Adductor pollicis - Musculus adductor pollicis
Origin: Transverse head: anterior body of the third metacarpal - Oblique head: bases of the second and the third metacarpals and the adjacenttrapezoid and capitate bones
Insertion: Medial side of the base of the proximal phalanx of the thumb and the ulnar sesamoid
Nerve: Deep branch of ulnar nerve (T1)
Action: Adducts the thumb at the carpometacarpal joint
Antagonist: Abductor pollicis longus muscle, Abductor pollicis brevis muscle
The Adductor pollicis (obliquus) (Adductor obliquus pollicis) arises by several slips from the capitate bone, the bases of the second and third metacarpals, the intercarpal ligaments, and the sheath of the tendon of the Flexor carpi radialis. From this origin the greater number of fibers pass obliquely downward and converge to a tendon, which, uniting with the tendons of the medial portion of the Flexor pollicis brevis and the transverse part of the Adductor, is inserted into the ulnar side of the base of the first phalanx of the thumb, a sesamoid bone being present in the tendon. A considerable fasciculus, however, passes more obliquely beneath the tendon of the Flexor pollicis longus to join the lateral portion of the Flexor brevis and the Abductor pollicis brevis.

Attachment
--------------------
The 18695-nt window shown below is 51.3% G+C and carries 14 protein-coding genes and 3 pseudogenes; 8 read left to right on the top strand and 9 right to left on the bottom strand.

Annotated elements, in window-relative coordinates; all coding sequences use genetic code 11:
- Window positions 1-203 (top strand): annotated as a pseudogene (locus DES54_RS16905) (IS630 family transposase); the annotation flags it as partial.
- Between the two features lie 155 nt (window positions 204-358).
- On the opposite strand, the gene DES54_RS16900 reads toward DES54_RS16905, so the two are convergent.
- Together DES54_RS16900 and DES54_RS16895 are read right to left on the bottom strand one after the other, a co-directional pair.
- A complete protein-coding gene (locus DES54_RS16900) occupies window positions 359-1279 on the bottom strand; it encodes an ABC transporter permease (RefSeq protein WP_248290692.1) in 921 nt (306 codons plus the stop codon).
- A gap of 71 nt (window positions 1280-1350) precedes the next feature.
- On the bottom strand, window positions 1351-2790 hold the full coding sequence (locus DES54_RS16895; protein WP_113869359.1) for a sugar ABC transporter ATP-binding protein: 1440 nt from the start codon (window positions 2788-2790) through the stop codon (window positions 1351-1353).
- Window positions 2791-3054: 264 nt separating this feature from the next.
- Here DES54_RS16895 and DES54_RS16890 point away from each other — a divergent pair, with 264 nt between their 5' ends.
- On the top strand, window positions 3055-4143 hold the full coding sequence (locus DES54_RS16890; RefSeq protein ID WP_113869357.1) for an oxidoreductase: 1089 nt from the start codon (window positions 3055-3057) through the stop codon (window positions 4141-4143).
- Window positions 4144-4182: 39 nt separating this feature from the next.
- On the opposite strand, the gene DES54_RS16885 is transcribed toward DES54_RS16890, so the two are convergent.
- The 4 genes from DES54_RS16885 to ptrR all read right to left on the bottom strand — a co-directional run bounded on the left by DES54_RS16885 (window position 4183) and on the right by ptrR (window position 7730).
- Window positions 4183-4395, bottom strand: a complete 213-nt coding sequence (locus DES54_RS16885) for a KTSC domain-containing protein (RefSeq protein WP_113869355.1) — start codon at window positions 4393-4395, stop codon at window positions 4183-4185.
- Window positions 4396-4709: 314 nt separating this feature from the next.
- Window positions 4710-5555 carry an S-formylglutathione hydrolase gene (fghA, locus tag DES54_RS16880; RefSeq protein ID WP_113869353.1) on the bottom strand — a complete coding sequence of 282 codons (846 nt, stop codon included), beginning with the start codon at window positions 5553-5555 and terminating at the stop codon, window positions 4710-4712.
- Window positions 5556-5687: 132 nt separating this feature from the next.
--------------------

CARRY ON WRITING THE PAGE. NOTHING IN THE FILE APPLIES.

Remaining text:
The Adductor pollicis (transversus) (Adductor transversus pollicis) is the most deeply seated of this group of muscles. It is of a triangular form arising by a broad base from the lower two-thirds of the volar surface of the third metacarpal bone; the fibers converge, to be inserted with the medial part of the Flexor pollicis brevis and the Adductor pollicis (obliquus) into the ulnar side of the base of the first phalanx of the thumb.
This definition incorporates text from a public domain edition of Gray's Anatomy (20th U.S. edition of Gray's Anatomy of the Human Body, published in 1918 – from http://www.bartleby.com/107/).